The act of reading ... begins on a flat surface, counter or page, and then gets stirred and chopped and blended until what we make, in the end, is a dish, or story, all our own.
— Adam Gopnik

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March 22, 2017

Reading lives

Having recently worked my way through two not-all-that-engaging biographies of  people I was looking forward to knowing more about, I was reminded of how wonderful it is when the opposite happens ... those times when I've found myself reading, and loving,  a beautifully-told life of someone I didn't expect to find as interesting as I did.  That's even better, I think. :)


Karen K. said...

Catherine the Great was just wonderful, Massie did an amazing job of bringing her to life. I've also read the Dickens biography and loved it. Another great one is Becoming Queen Victoria by Kate Williams which backtracks to the Regency period with George IV and Princess Charlotte and explains the amazing circumstances which led to Victoria as the heir to the throne. It's really fascinating.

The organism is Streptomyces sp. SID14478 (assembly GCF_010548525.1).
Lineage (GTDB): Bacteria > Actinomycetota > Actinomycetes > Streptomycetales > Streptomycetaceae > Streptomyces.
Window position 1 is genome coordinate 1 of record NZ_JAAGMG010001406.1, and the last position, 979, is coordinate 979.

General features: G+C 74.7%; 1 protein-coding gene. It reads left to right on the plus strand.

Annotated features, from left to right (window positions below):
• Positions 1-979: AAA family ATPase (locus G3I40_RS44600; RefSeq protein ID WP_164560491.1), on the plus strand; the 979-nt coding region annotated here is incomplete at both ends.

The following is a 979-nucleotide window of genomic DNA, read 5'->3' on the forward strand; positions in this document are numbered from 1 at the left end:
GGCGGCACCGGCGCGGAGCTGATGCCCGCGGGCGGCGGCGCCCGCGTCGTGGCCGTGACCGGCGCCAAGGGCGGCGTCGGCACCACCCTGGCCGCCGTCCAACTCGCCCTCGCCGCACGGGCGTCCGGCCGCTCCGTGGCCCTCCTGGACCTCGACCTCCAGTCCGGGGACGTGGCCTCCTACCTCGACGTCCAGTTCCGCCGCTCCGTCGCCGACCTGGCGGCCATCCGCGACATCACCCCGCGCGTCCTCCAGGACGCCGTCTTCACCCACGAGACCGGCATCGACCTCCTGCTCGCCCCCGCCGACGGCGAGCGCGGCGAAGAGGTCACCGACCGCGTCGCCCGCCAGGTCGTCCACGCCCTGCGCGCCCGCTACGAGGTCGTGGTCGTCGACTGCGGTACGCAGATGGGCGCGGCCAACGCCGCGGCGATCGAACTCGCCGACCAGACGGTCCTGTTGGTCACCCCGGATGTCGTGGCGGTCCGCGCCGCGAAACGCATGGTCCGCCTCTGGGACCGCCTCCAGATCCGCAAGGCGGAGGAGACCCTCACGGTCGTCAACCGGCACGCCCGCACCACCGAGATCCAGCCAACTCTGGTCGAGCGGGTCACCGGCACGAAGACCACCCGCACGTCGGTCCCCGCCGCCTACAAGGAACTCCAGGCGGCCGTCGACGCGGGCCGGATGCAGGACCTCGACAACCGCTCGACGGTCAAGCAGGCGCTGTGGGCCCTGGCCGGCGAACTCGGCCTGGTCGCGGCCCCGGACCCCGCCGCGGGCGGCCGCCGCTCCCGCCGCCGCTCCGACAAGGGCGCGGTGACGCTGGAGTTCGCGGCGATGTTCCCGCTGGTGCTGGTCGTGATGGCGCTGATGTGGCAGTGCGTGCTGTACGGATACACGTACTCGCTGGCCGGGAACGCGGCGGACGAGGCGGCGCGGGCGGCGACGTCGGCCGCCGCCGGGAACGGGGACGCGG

JoAnn said...

Sorry about the recent disappointments. There is something extra special in the unexpected... I haven't had the experience in years, but remember being unable to tear myself away from Blake Bailey's biography of Richard Yates, A Tragic Honesty.

Bellezza said...

I have been interested in Catherine the Great by Massie before. How I am fascinated by Russia's history! I just finished a book on Nero, which was fine, but not stellar.

Did you see Masterpiece is beginning a series on the Bronte sisters? It airs Sunday night, and I suspect we may like it.

JaneGS said...

I thought Claire Tomalin's bio of Dickens to be the best I've read. I really enjoy bios, but it has to be the right subject and right biographer to click.

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